13. Woman on Top

    Woman on Top (2000)


    Woman on Top is a 2000 fantasy romantic comedy film directed by Fina Torres. It is set in Salvador, Brazil and San Francisco, United States. The film stars Penélope Cruz, Murilo Benício, Harold Perrineau Jr. and Mark Feuerstein. It was screened in the Un Certain Regard section at the 2000 Cannes Film Festival.

  14. Mission: Impossible - Ghost Protocol

    Mission: Impossible - Ghost Protocol (2011)


    Mission: Impossible – Ghost Protocol is a 2011 American action spy film. It is the fourth installment in the Mission: Impossible series, and director Brad Bird's first live-action film. It stars Tom Cruise, who reprises his role of IMF Agent Ethan Hunt, with Jeremy Renner, Simon Pegg, and Paula Patton as his supporting team. Ghost Protocol was written by André Nemec and Josh Appelbaum, and produced by Cruise, J. J. Abrams (the third film's director) and Bryan Burk. It saw the return of the first film's editor, Paul Hirsch, and is also the first Mission: Impossible film to be partially filmed using IMAX cameras. The film was released in North America by Paramount Pictures on December 16, 2011. The film was preceded by Mission: Impossible III (2006) and followed by Mission: Impossible – Rogue Nation (2015).

  15. My Name Is Khan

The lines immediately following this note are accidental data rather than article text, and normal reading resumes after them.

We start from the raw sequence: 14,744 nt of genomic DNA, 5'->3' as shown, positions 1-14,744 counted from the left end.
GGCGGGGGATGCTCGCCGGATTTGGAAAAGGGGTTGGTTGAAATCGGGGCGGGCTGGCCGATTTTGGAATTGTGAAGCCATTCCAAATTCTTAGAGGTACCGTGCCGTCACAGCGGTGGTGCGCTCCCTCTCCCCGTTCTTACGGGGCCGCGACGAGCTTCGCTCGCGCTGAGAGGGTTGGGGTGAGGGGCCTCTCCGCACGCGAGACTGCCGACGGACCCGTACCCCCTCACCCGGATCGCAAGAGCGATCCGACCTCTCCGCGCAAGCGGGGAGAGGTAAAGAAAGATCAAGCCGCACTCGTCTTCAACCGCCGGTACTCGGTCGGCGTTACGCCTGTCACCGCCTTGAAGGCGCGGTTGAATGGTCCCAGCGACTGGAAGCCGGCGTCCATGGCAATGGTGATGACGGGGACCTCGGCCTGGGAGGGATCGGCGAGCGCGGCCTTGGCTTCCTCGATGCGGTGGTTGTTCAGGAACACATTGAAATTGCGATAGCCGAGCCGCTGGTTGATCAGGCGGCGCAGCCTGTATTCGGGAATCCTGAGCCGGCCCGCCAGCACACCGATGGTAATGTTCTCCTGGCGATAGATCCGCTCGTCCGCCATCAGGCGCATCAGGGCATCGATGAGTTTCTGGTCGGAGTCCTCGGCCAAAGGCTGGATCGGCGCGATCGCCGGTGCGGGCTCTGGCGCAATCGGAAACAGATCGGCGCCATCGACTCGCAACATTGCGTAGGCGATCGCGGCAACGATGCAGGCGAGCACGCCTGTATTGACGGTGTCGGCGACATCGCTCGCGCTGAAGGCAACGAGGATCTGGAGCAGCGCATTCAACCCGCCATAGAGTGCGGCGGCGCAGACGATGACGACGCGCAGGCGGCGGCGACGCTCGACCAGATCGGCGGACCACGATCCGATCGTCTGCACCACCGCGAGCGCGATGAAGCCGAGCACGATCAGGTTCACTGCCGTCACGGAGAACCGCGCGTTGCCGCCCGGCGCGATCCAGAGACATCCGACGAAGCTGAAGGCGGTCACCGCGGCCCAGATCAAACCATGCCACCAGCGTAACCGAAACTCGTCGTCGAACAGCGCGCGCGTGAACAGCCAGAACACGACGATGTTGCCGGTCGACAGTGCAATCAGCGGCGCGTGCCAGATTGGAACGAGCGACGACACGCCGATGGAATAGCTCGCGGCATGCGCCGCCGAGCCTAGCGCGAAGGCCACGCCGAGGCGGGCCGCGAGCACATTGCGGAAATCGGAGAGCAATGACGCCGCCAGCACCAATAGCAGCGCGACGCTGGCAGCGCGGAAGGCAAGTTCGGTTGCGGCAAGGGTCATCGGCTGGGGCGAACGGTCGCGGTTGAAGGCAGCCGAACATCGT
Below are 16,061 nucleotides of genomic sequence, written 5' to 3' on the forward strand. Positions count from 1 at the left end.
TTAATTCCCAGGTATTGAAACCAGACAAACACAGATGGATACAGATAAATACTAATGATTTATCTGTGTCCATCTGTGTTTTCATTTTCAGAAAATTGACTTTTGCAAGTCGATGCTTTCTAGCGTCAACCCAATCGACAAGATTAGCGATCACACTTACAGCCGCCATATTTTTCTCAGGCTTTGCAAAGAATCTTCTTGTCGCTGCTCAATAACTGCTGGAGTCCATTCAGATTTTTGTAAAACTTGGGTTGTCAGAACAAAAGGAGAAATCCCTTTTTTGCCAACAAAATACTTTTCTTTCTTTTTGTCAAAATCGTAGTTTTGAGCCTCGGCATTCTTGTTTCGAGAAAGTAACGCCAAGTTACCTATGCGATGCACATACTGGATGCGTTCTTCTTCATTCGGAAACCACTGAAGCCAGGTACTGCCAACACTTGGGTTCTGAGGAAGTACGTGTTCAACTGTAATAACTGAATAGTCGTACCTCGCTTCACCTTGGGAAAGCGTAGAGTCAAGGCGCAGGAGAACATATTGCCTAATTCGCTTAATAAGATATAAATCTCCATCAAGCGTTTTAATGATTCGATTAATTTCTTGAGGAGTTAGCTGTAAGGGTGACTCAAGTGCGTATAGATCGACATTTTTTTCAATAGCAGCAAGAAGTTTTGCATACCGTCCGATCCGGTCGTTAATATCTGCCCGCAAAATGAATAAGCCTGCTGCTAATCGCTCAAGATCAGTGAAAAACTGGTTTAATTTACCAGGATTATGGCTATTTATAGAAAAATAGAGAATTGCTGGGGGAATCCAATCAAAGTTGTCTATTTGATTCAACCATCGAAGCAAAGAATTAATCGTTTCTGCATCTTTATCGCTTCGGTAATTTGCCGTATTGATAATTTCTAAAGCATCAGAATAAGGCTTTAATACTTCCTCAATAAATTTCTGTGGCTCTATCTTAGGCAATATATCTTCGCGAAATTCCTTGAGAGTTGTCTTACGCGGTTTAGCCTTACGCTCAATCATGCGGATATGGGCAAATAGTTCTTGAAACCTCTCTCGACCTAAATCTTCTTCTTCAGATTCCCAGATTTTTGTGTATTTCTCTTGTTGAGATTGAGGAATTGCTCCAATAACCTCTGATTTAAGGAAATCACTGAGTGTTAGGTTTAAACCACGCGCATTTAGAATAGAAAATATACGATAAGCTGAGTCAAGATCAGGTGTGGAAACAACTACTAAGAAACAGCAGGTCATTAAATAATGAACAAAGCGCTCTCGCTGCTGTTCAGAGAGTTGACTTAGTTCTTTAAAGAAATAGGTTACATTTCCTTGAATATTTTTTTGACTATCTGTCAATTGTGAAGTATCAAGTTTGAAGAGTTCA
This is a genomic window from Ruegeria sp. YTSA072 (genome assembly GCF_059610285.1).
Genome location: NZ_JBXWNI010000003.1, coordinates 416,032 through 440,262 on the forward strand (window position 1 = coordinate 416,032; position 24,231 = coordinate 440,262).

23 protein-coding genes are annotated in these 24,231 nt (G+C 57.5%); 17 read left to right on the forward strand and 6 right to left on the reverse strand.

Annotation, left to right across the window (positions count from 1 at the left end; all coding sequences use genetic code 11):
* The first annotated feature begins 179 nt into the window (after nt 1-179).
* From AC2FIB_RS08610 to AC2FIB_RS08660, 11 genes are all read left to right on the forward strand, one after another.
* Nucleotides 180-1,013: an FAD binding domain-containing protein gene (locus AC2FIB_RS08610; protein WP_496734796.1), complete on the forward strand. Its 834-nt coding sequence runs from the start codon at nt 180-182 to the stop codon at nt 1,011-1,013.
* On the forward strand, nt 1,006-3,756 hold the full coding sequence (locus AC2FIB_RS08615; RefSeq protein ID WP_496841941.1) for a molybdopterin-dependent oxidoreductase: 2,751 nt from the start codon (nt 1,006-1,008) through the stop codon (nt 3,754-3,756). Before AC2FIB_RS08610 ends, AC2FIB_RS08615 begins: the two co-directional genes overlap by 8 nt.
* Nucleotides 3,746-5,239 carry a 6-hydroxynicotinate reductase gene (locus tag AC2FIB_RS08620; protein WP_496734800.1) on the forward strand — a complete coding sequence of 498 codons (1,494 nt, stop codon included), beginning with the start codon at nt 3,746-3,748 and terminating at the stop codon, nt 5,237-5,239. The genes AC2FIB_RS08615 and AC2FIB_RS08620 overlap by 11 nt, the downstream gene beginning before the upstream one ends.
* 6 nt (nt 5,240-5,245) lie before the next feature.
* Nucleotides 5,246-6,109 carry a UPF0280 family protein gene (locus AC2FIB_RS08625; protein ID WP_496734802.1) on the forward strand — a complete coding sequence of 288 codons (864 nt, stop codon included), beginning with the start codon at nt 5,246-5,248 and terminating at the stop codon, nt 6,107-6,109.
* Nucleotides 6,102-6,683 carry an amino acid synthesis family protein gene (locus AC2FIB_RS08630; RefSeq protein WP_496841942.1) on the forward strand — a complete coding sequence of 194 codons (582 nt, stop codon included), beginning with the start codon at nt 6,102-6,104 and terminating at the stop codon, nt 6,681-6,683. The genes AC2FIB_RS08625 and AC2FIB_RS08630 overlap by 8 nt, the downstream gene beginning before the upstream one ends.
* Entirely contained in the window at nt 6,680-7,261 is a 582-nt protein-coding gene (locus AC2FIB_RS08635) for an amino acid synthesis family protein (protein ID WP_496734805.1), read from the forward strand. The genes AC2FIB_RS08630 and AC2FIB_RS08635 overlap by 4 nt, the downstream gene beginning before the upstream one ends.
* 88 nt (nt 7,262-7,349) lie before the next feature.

My Name Is Khan (2010)


    My Name Is Khan, commonly referred to as MNIK, is a 2010 Indian Hindi drama film directed by Karan Johar, with a screenplay by Shibani Bathija, produced by Hiroo Yash Johar and Gauri Khan, and starring Shahrukh Khan and Kajol, The film was jointly produced by Dharma Productions and Red Chillies Entertainment and was distributed by FOX Star Entertainment, which had bought the rights for the film for a sum of 100 crore (US$16 million), making it the most expensive Bollywood film of 2010. It is also the highest buyover for any Indian film, surpassing Ghajini's record of 90 crore (US$14 million).

  16. The Woman in Red

    The Woman in Red (1984)


    The Woman in Red is a 1984 romantic comedy film starring and directed by Gene Wilder, who wrote the script, adapting it from the Yves Robert film Pardon Mon Affaire.

  17. A View to a Kill

    A View to a Kill (1985)


    A View to a Kill (1985) is the fourteenth spy film of the James Bond series, and the seventh and last to star Roger Moore as the fictional MI6 agent James Bond. Although the title is adapted from Ian Fleming's short story "From a View to a Kill", the film is the fourth in the series, following The Spy Who Loved Me, Moonraker and Octopussy, with an entirely original screenplay. In A View to a Kill, Bond is pitted against Max Zorin, who plans to destroy Silicon Valley.

  18. American Me

    American Me (1992)


    American Me is a 1992 biographical crime drama film produced and directed by Edward James Olmos, his first film as a director, and written by Floyd Mutrux and Desmond Nakano. Olmos also stars as the film's protagonist, Montoya Santana. Executive producers included record producer Lou Adler, screenwriter Mutrux, and Irwin Young. It depicts a fictionalized account of the founding and rise to power of the Mexican Mafia in the California prison system from the 1950s into the 1980s.

  19. Serendipity

    Serendipity (2001)


    Serendipity is a 2001 American romantic comedy film, starring John Cusack and Kate Beckinsale. It was written by Marc Klein and directed by Peter Chelsom. The music score is composed by Alan Silvestri.

  20. Contagion

    Contagion (2011)